One of USFSM’s newest students is unique in more ways than one. Rylie VanOrsdol is a 15-year-old junior, who transferred this fall with 61 credits from State College of Florida. Double majoring in Psychology and Criminology, she has dreams of becoming a criminal profiler in a major city. “When I was five I asked my mom if she would promise to babysit my kids while I was on mission with the CIA,” joked VanOrsdol. “I always knew criminal psychology was the field for me.”
In addition to her incredible academic achievements, VanOrsdol has something else that sets her apart. Synesthesia. For many, senses are experienced separately and individually. You hear what you hear and you taste what you taste. But for some, senses overlap and blend together: defining the neurological phenomenon of synesthesia.
VanOrsdol has 18 forms of synesthesia, which is extremely rare since most people with this disorder only have a couple forms. Two of the most important forms she exhibits are mirror touch synesthesia and object personification. She can feel things when they happen to others and she can also identify with objects, animate or inanimate. VanOrsdol can actually taste color, hear color in music or everyday life and see names in colors. She can smell sensations such as sharp, soft, cold, hot, fuzzy, tingly and more. She can also associate gender and personalities with everyday objects. When she observes someone being touched, she experiences that as if it were happening to her. “It is difficult for me to visually see someone being punched or kissed because I feel that too,” said VanOrsdol.
VanOrsdol also enjoys music and writing poetry because of her heightened sensibilities. Art provides an escape when she needs one, and an outlet for blocking out uncomfortable situations. “Sometimes I get too much stimuli and poetry or music helps me calm myself,” said VanOrsdol.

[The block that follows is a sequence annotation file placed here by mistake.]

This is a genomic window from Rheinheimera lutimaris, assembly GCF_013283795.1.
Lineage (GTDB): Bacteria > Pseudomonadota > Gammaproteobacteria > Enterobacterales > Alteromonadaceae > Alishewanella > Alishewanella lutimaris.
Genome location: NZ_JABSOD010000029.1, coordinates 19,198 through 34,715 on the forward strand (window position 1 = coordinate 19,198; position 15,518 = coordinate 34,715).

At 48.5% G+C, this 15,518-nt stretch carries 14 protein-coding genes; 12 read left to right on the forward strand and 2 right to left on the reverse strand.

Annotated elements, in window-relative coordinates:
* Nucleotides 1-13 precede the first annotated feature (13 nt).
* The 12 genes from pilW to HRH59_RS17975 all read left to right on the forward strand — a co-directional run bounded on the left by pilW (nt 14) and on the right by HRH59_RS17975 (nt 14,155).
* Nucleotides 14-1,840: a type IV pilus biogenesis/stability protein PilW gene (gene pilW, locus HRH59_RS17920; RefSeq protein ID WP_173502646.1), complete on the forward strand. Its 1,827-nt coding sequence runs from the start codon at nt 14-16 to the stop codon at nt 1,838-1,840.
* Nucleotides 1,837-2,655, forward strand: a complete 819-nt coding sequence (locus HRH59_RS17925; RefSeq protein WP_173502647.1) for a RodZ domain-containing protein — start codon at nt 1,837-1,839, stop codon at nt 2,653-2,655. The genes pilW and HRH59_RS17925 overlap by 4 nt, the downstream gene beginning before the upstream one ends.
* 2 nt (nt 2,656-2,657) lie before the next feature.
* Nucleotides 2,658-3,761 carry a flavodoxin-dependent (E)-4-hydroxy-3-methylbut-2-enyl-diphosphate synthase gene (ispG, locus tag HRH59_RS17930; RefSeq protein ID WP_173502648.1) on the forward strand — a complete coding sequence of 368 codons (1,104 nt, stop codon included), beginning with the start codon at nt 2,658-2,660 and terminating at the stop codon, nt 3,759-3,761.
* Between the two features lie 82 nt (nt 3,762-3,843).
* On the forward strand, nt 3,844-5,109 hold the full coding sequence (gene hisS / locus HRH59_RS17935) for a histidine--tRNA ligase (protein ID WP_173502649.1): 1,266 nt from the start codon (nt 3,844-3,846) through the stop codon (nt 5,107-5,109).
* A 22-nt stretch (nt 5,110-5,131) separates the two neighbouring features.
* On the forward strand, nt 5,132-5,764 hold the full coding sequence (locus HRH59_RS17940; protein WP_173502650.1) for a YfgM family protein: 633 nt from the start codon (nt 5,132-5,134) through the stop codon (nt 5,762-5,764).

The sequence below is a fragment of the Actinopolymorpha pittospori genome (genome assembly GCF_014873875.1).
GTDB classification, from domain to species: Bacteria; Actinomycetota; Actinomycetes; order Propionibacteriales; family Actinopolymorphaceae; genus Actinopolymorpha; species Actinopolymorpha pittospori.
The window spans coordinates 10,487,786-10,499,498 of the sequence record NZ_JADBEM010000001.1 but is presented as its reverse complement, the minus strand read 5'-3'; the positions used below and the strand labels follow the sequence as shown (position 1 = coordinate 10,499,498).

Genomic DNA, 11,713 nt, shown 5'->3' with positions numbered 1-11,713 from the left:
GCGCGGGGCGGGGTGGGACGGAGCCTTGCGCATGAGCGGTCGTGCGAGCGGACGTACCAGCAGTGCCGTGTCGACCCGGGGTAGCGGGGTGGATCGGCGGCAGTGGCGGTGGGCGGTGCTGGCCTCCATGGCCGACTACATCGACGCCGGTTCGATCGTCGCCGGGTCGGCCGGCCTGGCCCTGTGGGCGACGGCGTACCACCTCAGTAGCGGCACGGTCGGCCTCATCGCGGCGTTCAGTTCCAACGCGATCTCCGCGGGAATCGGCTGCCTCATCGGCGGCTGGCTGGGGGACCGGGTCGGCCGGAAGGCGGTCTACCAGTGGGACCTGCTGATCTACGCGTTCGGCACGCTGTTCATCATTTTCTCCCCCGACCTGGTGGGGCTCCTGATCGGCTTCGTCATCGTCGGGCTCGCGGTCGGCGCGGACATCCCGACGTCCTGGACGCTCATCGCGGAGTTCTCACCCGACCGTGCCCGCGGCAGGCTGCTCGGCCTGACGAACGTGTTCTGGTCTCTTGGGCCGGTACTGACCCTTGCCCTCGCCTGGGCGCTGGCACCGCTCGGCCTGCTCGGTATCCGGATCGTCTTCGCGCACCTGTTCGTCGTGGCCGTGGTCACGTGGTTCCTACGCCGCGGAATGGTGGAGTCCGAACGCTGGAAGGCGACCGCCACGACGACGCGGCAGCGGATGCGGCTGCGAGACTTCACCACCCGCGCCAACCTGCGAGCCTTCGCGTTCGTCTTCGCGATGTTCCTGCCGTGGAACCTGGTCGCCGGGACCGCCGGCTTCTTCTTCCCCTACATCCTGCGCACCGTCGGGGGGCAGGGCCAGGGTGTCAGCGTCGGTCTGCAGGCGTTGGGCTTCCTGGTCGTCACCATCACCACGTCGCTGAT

While synesthesia makes VanOrsdol’s life an unpredictable jumble of sensory experiences, she also sees it as an asset that furthers her academic abilities, by giving her more ways to remember information and think about things. “I believe it gives me an exceptional memory,” she said.
VanOrsdol has been warned by professionals that she has chosen a very difficult field to break into. “But that won’t stop me from trying,” she said. “I believe these things alone will certainly help me in identifying criminal behavior or guilt. It’s almost like having a 6th, 7th or 8th sense.”
In ninth grade, VanOrsdol exited high school and began full time dual-enrollment classes at SCF with a GPA of 3.7. Even though her age was seen as a limitation by some peers, she still managed to succeed and feels right at home at USFSM. “I have encountered all positivity here.”
When it came time to find the right college, VanOrsdol always knew she wanted to attend USF and turned down offers from other schools. USFSM’s location and programs fit her individual needs. Dr. Su Senapati, a USFSM English instructor and faculty coordinator, invited VanOrsdol to work in the tutoring center, making her the youngest tutor in the USFSM program.
“I got interested in Rylie because I had heard of synesthesia and was just fascinated when I met her,” said Senapati. “From talking with Rylie I found out she is very good in Math and asked her to fill out a form since I am always trying to recruit good students.”
VanOrsdol plans to attend USF Tampa for graduate school at the ripe old age of 17, but until then will continue to experience all USFSM has to offer. “I am extremely happy with my decision to come here,” said VanOrsdol. “I cannot picture myself anywhere else.”